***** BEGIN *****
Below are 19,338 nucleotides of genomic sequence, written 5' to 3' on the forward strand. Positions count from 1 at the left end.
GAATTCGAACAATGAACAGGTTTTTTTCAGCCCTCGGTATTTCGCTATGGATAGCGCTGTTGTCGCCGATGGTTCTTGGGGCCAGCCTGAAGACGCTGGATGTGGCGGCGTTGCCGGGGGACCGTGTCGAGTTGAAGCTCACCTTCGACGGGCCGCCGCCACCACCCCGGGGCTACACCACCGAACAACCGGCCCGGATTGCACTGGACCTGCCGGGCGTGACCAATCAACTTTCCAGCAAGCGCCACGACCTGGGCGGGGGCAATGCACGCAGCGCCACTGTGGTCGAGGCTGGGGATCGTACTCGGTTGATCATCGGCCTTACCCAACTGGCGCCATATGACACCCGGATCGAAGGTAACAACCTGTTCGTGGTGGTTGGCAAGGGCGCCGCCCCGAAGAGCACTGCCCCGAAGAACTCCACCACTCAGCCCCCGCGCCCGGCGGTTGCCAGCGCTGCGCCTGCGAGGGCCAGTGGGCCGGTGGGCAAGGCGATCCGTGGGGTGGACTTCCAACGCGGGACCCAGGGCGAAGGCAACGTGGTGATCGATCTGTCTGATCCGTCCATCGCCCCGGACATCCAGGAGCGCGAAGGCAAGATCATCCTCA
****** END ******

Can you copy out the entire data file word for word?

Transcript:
Below are 19,338 nucleotides of genomic sequence, written 5' to 3' on the forward strand. Positions count from 1 at the left end.
GAATTCGAACAATGAACAGGTTTTTTTCAGCCCTCGGTATTTCGCTATGGATAGCGCTGTTGTCGCCGATGGTTCTTGGGGCCAGCCTGAAGACGCTGGATGTGGCGGCGTTGCCGGGGGACCGTGTCGAGTTGAAGCTCACCTTCGACGGGCCGCCGCCACCACCCCGGGGCTACACCACCGAACAACCGGCCCGGATTGCACTGGACCTGCCGGGCGTGACCAATCAACTTTCCAGCAAGCGCCACGACCTGGGCGGGGGCAATGCACGCAGCGCCACTGTGGTCGAGGCTGGGGATCGTACTCGGTTGATCATCGGCCTTACCCAACTGGCGCCATATGACACCCGGATCGAAGGTAACAACCTGTTCGTGGTGGTTGGCAAGGGCGCCGCCCCGAAGAGCACTGCCCCGAAGAACTCCACCACTCAGCCCCCGCGCCCGGCGGTTGCCAGCGCTGCGCCTGCGAGGGCCAGTGGGCCGGTGGGCAAGGCGATCCGTGGGGTGGACTTCCAACGCGGGACCCAGGGCGAAGGCAACGTGGTGATCGATCTGTCTGATCCGTCCATCGCCCCGGACATCCAGGAGCGCGAAGGCAAGATCATCCTCA